This looks like it’ll be a landmark product, and one we’ll be fascinated to see in closeup when it’s released.

Thanks to Apollo Maniacs for the video.

Visit Apollo Maniacs here.

Amazon Japan is taking discount pre-orders here.

Hobby Link Japan also features the rocket here.

Friday, November 20, 2009


Here’s one for UK visitors only: an ends-on-November-30 offer from Corgi. It’s for free post and packing on anything you order. It’s something of a tempter, especially if you’re already thinking about placing an order.

Corgi’s online shop is full of interesting diecast goodies - the 1:50 scale truck range continues to be a success story, as does the 1:36 scale James Bond series. These are attractively packaged in book-style boxes, with the Pierce Brosnan set a nicely crafted vehicle duo. This one packs the Aston-Martin Vanquish and Jaguar XKR which featured in the movie Die Another Day, one of the best of the newer Bond movies in SMN’s opinion. Not that you have to agree of course - we all have our faves!

The set packs a nice addition, a set of four movie posters: Die Another Day, GoldenEye, The World is Not Enough and Tomorrow Never Dies. All boxes are individually numbered.

The pictures show, top to bottom:
1 Corgi 1:50 scale trucks.
2 Pierce Brosnan 1:36 scale Bond set.

Have a look at the Corgi online shop here.

And there’s a host of James Bond items here.

Thursday, November 19, 2009


Report: Mat Irvine
The UK branch of the IPMS (International Plastic Modellers Society) held its annual National Meeting at the International Conference Centre, Telford the weekend before last. There were two main halls, plus a slightly smaller one used for the competition area. The main halls were packed with trading stalls and club stands, which incorporated SIGs (Special Interest Groups) the ‘Interests’ of which ranged widely - Korean War, seaplanes, NASA, Wallace & Gromit and much more besides.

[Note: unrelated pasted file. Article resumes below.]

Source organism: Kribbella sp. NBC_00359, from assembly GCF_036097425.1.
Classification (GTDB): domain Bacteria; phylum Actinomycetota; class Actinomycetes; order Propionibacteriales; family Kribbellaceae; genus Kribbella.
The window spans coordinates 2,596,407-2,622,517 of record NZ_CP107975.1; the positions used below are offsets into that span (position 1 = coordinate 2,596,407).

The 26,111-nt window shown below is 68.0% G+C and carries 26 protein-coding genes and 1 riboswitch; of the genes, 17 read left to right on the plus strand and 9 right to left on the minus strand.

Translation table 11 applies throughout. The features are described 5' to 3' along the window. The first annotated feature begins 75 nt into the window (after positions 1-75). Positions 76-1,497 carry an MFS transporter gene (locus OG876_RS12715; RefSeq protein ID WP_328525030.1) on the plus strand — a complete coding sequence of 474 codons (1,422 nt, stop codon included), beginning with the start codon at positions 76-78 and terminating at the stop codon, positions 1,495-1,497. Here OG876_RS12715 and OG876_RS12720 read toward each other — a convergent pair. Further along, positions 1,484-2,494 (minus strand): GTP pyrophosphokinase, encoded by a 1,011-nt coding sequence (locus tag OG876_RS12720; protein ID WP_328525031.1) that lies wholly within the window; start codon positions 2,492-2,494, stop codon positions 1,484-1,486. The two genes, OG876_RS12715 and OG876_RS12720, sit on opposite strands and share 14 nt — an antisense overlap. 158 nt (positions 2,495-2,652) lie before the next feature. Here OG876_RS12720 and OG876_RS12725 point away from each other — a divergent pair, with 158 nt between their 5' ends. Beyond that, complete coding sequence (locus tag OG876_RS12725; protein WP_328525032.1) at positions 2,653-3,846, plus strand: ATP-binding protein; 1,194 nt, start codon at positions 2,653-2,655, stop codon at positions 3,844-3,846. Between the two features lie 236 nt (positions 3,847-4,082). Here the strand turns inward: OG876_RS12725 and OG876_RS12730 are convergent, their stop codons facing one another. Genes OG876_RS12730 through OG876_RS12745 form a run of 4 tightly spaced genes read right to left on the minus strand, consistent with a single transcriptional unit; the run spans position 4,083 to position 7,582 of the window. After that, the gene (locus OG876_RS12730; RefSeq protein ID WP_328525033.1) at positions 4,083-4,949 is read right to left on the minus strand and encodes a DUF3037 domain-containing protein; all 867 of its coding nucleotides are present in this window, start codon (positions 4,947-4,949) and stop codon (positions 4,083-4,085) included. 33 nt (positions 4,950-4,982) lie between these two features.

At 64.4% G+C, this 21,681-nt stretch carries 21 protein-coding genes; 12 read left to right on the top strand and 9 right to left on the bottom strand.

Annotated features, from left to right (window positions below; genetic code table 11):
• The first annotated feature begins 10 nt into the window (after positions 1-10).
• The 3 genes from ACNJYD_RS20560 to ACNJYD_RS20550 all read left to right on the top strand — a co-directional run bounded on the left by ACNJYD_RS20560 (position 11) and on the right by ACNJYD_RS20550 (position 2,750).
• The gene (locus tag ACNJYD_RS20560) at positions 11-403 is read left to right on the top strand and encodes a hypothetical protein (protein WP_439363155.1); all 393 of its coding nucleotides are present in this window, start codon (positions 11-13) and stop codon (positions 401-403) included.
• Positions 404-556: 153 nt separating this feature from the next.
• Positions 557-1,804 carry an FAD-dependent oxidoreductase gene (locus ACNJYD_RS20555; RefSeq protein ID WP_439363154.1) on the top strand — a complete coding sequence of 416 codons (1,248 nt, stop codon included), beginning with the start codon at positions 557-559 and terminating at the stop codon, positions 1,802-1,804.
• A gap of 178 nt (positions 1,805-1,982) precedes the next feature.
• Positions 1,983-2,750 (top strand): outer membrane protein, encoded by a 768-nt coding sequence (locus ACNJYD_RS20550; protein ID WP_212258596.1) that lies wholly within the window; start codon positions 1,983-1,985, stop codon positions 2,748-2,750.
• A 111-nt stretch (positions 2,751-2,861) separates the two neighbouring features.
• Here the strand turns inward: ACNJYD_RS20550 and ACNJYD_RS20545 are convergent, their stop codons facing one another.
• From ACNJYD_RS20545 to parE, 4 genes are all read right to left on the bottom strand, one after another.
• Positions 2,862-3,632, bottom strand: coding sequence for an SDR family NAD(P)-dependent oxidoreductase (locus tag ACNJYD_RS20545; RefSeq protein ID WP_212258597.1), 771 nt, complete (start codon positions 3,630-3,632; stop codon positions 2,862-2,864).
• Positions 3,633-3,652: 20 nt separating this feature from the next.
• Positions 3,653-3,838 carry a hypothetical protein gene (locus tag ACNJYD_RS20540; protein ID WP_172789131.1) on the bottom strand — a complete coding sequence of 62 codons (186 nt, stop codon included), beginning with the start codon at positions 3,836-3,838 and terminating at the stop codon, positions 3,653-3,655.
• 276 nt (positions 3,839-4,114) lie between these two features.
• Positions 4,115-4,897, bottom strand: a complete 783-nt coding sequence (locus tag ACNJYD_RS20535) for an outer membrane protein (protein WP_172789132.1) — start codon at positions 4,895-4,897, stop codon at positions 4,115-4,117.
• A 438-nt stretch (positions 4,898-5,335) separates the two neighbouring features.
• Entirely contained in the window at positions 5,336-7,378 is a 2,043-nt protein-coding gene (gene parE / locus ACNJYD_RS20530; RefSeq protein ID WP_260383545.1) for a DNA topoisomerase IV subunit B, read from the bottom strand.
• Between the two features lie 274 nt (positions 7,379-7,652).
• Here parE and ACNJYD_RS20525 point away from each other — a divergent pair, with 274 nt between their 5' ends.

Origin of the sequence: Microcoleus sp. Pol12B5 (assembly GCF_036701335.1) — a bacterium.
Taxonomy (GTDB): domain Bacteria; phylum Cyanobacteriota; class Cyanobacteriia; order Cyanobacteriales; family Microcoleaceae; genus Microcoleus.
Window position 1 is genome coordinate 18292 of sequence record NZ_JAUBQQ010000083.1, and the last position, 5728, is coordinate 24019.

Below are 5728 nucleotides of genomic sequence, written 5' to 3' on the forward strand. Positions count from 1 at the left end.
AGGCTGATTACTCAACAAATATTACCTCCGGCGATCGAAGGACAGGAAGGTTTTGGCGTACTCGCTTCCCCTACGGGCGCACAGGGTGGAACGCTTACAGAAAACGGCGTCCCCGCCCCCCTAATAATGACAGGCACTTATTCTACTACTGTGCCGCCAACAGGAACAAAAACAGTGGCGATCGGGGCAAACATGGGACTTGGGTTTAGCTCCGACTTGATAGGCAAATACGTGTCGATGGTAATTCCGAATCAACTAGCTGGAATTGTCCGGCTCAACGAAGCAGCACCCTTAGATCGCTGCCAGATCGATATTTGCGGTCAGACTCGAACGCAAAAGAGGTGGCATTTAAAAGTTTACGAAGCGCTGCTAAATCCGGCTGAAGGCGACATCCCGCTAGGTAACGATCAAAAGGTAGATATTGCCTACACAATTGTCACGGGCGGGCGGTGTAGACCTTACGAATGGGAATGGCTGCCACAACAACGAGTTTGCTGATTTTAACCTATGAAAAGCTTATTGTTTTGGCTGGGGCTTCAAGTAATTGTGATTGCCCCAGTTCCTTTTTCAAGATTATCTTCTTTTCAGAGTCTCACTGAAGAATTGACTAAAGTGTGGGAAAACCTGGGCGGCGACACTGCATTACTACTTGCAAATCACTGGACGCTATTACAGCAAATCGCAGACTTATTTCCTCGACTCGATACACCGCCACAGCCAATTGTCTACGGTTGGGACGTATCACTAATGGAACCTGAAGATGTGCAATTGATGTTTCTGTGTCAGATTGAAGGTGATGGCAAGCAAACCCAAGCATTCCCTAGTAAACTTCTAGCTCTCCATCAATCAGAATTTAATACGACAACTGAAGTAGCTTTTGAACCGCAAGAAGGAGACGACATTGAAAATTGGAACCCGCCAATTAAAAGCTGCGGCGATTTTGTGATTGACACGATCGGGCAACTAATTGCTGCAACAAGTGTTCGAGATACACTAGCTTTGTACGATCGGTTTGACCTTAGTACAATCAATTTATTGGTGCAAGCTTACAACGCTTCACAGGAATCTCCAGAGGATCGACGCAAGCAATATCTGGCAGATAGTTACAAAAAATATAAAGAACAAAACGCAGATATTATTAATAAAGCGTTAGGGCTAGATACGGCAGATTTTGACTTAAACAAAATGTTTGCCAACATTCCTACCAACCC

One of the show's prime interests for aircraft fans was the sneak peak of what has to be the most anticipated model kit ever - the Airfix 1:24 scale de Havilland Mosquito. Airfix Product Manager Trevor Snowdon talked kits with customers, while in front of him stood the ‘wooden wonder’ (well, plastic in this iteration) itself, a Mosquito in part-assembled test-shot form. And very nice it looked, with pale-grey parts laid out around. The box was there too, and really showed off the excellent design trend exhibited by Airfix these days - brightly attractive for general buyers, yet clean-looking and serious for experienced ones. Just right.

The Airfix 1:24 scale Mosquito will be available shortly. Meantime, other Mosquito kits are available here.

The pictures show, top to bottom:
1 Box-art for the initial version of the Airfix 1:24 scale Mosquito.
2 Test-shot of the Mosquito on display.
3 Trevor Snowden, Airfix Product Manager and one of the driving forces behind Airfix since the Humbrol days, discusss models with a customer.

SMN note:
Mat Irvine took many pictures at the IPMS show, and we’re planning to release these in Freeebook form for you shortly. There are many tasty items, so keep checking for the Freeebook release.